if h(x)=0 if x is irrational no.

h(x)=1/n if x is the rational number m/n(in lowest terms)

h(0)=1

how it is proved that the function 'h' is continous only for irrational no. on [0,1] ?

thank u

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- June 12th 2012, 03:29 PMsaravananbscontinous
if h(x)=0 if x is irrational no.

h(x)=1/n if x is the rational number m/n(in lowest terms)

h(0)=1

how it is proved that the function 'h' is continous only for irrational no. on [0,1] ?

thank u - June 12th 2012, 04:07 PMemakarovRe: continous
Do you see that h is discontinuous at rational numbers?

For irrational x, consider (without loss of generality) a rational ε = 1 / n. What can you say about the cardinality of the set {x' ∈ (x - 1, x + 1) | h(x') > 1 / n}? - June 12th 2012, 04:24 PMsaravananbsRe: continous
countably infinite.

correct? - June 12th 2012, 04:28 PMemakarovRe: continous
No, it's finite. We have h(p / q) = 1 / q > 1 / n iff q < n. In a bounded interval, there is a finite number of fractions whose denominator is < n.

- June 12th 2012, 04:33 PMsaravananbsRe: continous
- June 12th 2012, 04:40 PMemakarovRe: continous
Given ε, our task is to find a δ such that h(x) < ε for all x ∈ (x - δ, x + δ). I suggested looking at x's that violate this property. Fortunately, there is only a finite number of them within distance 1 from x. If this is so, can you find (at least indirectly) an appropriate δ?

(Strictly speaking, if we are looking x's violating h(x) < ε, the definition of the set in post #2 should have h(x') ≥ 1 / n, not h(x') > 1 / n.) - June 12th 2012, 05:26 PMemakarovRe: continous
The function h is called Thomae's function.

- June 12th 2012, 06:24 PMDevenoRe: continous
intuitively, the idea is this:

if ε > 1, any δ will do, since |h(x) - h(x_{0})| = |h(x)| ≤ 1, at any irrational x_{0}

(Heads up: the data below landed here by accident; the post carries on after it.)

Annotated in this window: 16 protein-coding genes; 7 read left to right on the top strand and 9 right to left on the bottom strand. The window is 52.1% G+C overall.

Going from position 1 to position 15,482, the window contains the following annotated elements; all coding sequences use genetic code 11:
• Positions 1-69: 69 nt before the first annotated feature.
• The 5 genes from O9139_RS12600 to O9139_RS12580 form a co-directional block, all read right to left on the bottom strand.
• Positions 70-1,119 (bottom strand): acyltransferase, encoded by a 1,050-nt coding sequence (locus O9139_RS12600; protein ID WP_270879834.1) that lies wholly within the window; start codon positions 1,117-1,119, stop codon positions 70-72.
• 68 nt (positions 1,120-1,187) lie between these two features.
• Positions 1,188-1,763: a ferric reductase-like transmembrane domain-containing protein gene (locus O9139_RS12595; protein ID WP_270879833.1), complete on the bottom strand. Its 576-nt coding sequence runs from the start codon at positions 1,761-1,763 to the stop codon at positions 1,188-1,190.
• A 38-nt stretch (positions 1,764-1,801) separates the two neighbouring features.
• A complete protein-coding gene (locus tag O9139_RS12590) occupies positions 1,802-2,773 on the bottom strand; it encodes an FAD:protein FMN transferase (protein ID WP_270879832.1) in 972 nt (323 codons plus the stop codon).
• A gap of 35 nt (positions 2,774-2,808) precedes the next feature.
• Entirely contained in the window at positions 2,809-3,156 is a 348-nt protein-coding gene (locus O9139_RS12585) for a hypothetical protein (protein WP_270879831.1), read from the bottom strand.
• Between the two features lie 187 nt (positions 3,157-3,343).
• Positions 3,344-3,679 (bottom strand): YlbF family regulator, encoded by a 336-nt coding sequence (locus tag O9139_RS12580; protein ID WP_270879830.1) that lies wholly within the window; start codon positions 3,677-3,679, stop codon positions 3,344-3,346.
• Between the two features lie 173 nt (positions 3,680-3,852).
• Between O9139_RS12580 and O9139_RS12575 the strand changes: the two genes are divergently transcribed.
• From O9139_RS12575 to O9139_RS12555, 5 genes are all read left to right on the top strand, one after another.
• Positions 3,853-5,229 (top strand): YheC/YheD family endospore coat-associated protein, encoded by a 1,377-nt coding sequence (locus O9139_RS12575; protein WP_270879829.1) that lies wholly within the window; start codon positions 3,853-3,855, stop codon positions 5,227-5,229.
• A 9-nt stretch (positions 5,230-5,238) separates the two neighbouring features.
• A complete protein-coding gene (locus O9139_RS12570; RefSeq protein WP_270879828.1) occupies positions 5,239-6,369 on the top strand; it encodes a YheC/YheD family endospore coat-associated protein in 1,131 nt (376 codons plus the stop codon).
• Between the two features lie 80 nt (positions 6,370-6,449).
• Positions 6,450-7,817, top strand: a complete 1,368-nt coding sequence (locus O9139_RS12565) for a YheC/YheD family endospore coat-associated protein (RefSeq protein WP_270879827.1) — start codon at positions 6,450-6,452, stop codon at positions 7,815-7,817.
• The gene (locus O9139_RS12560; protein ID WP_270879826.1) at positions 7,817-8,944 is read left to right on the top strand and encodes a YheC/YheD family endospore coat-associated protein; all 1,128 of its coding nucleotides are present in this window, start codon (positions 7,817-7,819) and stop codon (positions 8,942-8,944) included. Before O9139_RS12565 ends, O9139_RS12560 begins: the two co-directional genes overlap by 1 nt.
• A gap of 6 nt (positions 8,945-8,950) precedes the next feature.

but of course, we need to be able to choose ANY ε > 0.

so what about 1 > ε > 1/2? well, there's just 3 points we need to avoid: 0,1/2 and 1. so in this case, we can take:

δ = min{1-x_{0},(1/2) - x_{0},x_{0}}

how about 1/2 > ε > 1/3? now we need to avoid 2 more points: 1/3 and 2/3. so again let δ be the minimum of the distances of x_{0}from the 5 points we want to stay away from.

ok, how about 1/3 > ε > 1/4? just two more points to add to our finite list: 1/4 and 3/4 (now we have 7).

indeed, at every stage, say the k-th, we at MOST add k-1 points we need to avoid (it WILL be k-1 if k is prime, and less than k-1 if k is composite, because then we've already counted some).

even if we add up all these finite numbers, we still get another finite number.

now for ANY ε > 0, there is SOME positive integer N with ε < 1/N (N might be very large, of course). and since we know that all we have to do is find the minimim distance of x_{0}from some finite (but possibly large) set of points, we can (in theory, at least) find a δ that works. and that's all we need for continuity, is to show the EXISTENCE of such a δ. of course, explicitly describing such a δ is preferable, but not necessary.

(it is important that the set of points we have to "avoid" is finite. otherwise, we might wind up with an inf (greatest lower bound), instead of a true minimum, and it could turn out that such an inf is 0, which would not be good at all).

what happens is, the sheer number of "large denominator rationals" tend to cluster around the irrationals (so they have enough rationals nearby to keep the function h(x) nearby), but at each rational point, if you zoom in close enough, it's all by itself (that is, for some small ε, namely ε < 1/q, we can't find a δ that will make h continuous at p/q).